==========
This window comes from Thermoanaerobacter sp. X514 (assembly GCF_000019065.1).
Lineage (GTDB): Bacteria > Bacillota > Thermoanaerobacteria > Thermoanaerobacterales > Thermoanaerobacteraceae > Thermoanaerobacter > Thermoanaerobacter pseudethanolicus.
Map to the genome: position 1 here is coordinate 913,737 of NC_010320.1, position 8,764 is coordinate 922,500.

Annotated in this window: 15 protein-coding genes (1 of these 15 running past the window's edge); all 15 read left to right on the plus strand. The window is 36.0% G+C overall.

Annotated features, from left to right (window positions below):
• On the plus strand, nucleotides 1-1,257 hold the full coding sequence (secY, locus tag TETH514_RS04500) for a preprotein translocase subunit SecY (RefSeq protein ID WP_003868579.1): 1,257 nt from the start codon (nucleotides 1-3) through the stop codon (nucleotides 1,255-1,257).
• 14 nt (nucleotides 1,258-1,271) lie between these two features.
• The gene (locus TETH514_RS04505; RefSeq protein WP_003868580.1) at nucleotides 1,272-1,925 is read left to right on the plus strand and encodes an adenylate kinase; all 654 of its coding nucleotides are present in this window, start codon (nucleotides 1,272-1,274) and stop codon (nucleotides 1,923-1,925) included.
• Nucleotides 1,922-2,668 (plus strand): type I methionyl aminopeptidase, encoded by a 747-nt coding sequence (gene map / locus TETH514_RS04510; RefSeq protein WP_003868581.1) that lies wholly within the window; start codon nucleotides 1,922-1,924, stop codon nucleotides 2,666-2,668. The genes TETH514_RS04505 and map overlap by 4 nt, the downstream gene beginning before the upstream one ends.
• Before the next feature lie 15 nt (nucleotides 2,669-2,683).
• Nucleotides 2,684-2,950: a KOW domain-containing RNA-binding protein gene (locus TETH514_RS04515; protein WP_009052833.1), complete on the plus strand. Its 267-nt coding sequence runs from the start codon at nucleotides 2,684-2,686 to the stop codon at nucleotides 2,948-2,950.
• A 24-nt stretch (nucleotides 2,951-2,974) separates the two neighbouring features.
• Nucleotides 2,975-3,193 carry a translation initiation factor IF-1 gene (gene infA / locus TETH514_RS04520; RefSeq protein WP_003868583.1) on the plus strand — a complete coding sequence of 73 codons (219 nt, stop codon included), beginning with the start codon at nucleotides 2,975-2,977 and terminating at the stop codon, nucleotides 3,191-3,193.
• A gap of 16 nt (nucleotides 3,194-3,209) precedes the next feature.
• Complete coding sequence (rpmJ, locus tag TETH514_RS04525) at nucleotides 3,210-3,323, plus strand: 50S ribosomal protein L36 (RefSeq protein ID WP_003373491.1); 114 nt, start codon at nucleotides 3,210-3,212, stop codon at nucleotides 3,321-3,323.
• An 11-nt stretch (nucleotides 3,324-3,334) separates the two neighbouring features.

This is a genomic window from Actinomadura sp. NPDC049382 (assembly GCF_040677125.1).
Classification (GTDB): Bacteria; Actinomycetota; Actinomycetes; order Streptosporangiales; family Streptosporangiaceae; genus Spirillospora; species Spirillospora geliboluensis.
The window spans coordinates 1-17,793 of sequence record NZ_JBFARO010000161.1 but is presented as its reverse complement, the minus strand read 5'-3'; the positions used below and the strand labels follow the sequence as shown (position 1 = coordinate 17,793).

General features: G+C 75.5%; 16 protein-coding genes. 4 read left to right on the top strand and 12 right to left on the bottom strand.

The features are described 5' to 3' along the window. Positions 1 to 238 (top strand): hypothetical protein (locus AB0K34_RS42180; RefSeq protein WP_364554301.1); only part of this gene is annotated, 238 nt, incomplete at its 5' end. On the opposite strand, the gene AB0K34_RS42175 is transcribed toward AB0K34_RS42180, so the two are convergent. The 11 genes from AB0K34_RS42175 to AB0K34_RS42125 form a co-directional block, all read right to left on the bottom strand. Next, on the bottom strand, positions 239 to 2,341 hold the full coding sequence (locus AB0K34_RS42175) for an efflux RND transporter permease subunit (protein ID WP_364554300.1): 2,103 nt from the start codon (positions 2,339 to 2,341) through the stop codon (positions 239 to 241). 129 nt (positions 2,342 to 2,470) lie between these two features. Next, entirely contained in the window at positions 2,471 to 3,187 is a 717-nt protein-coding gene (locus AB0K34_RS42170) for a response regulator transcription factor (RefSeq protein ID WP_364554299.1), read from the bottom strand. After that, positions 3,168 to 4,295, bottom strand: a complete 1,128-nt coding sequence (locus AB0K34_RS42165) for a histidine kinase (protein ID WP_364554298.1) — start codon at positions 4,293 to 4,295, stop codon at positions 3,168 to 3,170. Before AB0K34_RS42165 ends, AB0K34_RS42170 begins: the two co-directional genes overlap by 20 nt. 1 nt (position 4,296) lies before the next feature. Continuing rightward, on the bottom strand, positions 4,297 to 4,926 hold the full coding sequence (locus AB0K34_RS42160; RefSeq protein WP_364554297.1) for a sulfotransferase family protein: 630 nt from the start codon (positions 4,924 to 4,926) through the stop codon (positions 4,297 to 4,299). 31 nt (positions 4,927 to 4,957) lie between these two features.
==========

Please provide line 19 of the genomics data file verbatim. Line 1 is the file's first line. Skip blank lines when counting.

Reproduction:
The window spans coordinates 1-17,793 of sequence record NZ_JBFARO010000161.1 but is presented as its reverse complement, the minus strand read 5'-3'; the positions used below and the strand labels follow the sequence as shown (position 1 = coordinate 17,793).